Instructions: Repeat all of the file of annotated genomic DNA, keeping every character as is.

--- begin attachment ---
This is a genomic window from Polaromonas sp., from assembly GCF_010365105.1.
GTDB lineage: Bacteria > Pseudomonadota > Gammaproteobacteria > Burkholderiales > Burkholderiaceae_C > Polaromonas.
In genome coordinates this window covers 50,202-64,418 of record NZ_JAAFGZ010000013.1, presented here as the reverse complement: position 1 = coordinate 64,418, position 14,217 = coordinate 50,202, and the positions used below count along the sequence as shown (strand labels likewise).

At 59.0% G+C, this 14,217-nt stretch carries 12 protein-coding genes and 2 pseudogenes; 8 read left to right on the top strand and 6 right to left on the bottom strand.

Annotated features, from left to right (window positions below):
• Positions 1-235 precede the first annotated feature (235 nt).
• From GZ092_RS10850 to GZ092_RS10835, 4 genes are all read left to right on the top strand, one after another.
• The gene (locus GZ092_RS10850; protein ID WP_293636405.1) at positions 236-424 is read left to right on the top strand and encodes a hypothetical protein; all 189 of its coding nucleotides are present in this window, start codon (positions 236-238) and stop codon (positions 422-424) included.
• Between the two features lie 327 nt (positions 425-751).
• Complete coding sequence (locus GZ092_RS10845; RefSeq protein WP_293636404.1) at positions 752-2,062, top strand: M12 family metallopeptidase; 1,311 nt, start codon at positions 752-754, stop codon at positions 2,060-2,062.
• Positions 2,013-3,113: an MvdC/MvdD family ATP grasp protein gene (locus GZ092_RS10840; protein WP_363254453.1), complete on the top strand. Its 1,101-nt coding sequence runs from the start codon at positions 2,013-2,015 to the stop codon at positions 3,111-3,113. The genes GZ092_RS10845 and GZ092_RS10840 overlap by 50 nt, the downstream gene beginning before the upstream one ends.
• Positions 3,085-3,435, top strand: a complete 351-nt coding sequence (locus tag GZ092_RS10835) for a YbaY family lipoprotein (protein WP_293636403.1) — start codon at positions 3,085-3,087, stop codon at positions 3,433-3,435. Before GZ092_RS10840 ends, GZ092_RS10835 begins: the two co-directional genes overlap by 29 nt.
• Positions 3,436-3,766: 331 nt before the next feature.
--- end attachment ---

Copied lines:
This is a genomic window from Polaromonas sp., from assembly GCF_010365105.1.
GTDB lineage: Bacteria > Pseudomonadota > Gammaproteobacteria > Burkholderiales > Burkholderiaceae_C > Polaromonas.
In genome coordinates this window covers 50,202-64,418 of record NZ_JAAFGZ010000013.1, presented here as the reverse complement: position 1 = coordinate 64,418, position 14,217 = coordinate 50,202, and the positions used below count along the sequence as shown (strand labels likewise).

At 59.0% G+C, this 14,217-nt stretch carries 12 protein-coding genes and 2 pseudogenes; 8 read left to right on the top strand and 6 right to left on the bottom strand.

Annotated features, from left to right (window positions below):
• Positions 1-235 precede the first annotated feature (235 nt).
• From GZ092_RS10850 to GZ092_RS10835, 4 genes are all read left to right on the top strand, one after another.
• The gene (locus GZ092_RS10850; protein ID WP_293636405.1) at positions 236-424 is read left to right on the top strand and encodes a hypothetical protein; all 189 of its coding nucleotides are present in this window, start codon (positions 236-238) and stop codon (positions 422-424) included.
• Between the two features lie 327 nt (positions 425-751).
• Complete coding sequence (locus GZ092_RS10845; RefSeq protein WP_293636404.1) at positions 752-2,062, top strand: M12 family metallopeptidase; 1,311 nt, start codon at positions 752-754, stop codon at positions 2,060-2,062.
• Positions 2,013-3,113: an MvdC/MvdD family ATP grasp protein gene (locus GZ092_RS10840; protein WP_363254453.1), complete on the top strand. Its 1,101-nt coding sequence runs from the start codon at positions 2,013-2,015 to the stop codon at positions 3,111-3,113. The genes GZ092_RS10845 and GZ092_RS10840 overlap by 50 nt, the downstream gene beginning before the upstream one ends.
• Positions 3,085-3,435, top strand: a complete 351-nt coding sequence (locus tag GZ092_RS10835) for a YbaY family lipoprotein (protein WP_293636403.1) — start codon at positions 3,085-3,087, stop codon at positions 3,433-3,435. Before GZ092_RS10840 ends, GZ092_RS10835 begins: the two co-directional genes overlap by 29 nt.
• Positions 3,436-3,766: 331 nt before the next feature.